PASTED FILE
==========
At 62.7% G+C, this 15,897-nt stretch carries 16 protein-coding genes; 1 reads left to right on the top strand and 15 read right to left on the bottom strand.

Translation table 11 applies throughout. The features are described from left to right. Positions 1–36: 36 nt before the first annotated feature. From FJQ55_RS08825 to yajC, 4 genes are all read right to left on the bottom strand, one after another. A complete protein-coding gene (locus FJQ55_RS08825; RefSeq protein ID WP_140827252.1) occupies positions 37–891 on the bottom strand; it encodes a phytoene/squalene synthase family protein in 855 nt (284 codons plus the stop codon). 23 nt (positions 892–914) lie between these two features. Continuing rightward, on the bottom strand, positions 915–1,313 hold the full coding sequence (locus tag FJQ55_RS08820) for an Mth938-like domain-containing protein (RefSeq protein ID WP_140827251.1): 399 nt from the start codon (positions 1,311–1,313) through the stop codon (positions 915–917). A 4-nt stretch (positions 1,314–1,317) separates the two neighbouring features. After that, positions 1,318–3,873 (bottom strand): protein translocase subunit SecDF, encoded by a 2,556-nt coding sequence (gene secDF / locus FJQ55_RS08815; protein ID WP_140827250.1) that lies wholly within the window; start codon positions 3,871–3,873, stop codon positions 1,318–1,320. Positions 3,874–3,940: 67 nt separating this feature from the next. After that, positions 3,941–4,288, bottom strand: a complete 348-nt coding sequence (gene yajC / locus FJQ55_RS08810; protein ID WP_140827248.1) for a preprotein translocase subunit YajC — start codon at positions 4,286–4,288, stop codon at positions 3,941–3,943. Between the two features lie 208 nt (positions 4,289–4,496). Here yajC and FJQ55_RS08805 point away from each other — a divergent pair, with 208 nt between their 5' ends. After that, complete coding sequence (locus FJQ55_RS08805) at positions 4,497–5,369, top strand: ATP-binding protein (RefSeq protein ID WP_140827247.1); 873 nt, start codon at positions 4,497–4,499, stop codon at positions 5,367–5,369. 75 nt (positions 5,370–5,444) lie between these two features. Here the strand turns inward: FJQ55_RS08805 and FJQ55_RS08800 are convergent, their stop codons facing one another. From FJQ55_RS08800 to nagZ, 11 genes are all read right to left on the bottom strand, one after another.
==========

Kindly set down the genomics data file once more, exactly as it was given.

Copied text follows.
At 62.7% G+C, this 15,897-nt stretch carries 16 protein-coding genes; 1 reads left to right on the top strand and 15 read right to left on the bottom strand.

Translation table 11 applies throughout. The features are described from left to right. Positions 1–36: 36 nt before the first annotated feature. From FJQ55_RS08825 to yajC, 4 genes are all read right to left on the bottom strand, one after another. A complete protein-coding gene (locus FJQ55_RS08825; RefSeq protein ID WP_140827252.1) occupies positions 37–891 on the bottom strand; it encodes a phytoene/squalene synthase family protein in 855 nt (284 codons plus the stop codon). 23 nt (positions 892–914) lie between these two features. Continuing rightward, on the bottom strand, positions 915–1,313 hold the full coding sequence (locus tag FJQ55_RS08820) for an Mth938-like domain-containing protein (RefSeq protein ID WP_140827251.1): 399 nt from the start codon (positions 1,311–1,313) through the stop codon (positions 915–917). A 4-nt stretch (positions 1,314–1,317) separates the two neighbouring features. After that, positions 1,318–3,873 (bottom strand): protein translocase subunit SecDF, encoded by a 2,556-nt coding sequence (gene secDF / locus FJQ55_RS08815; protein ID WP_140827250.1) that lies wholly within the window; start codon positions 3,871–3,873, stop codon positions 1,318–1,320. Positions 3,874–3,940: 67 nt separating this feature from the next. After that, positions 3,941–4,288, bottom strand: a complete 348-nt coding sequence (gene yajC / locus FJQ55_RS08810; protein ID WP_140827248.1) for a preprotein translocase subunit YajC — start codon at positions 4,286–4,288, stop codon at positions 3,941–3,943. Between the two features lie 208 nt (positions 4,289–4,496). Here yajC and FJQ55_RS08805 point away from each other — a divergent pair, with 208 nt between their 5' ends. After that, complete coding sequence (locus FJQ55_RS08805) at positions 4,497–5,369, top strand: ATP-binding protein (RefSeq protein ID WP_140827247.1); 873 nt, start codon at positions 4,497–4,499, stop codon at positions 5,367–5,369. 75 nt (positions 5,370–5,444) lie between these two features. Here the strand turns inward: FJQ55_RS08805 and FJQ55_RS08800 are convergent, their stop codons facing one another. From FJQ55_RS08800 to nagZ, 11 genes are all read right to left on the bottom strand, one after another.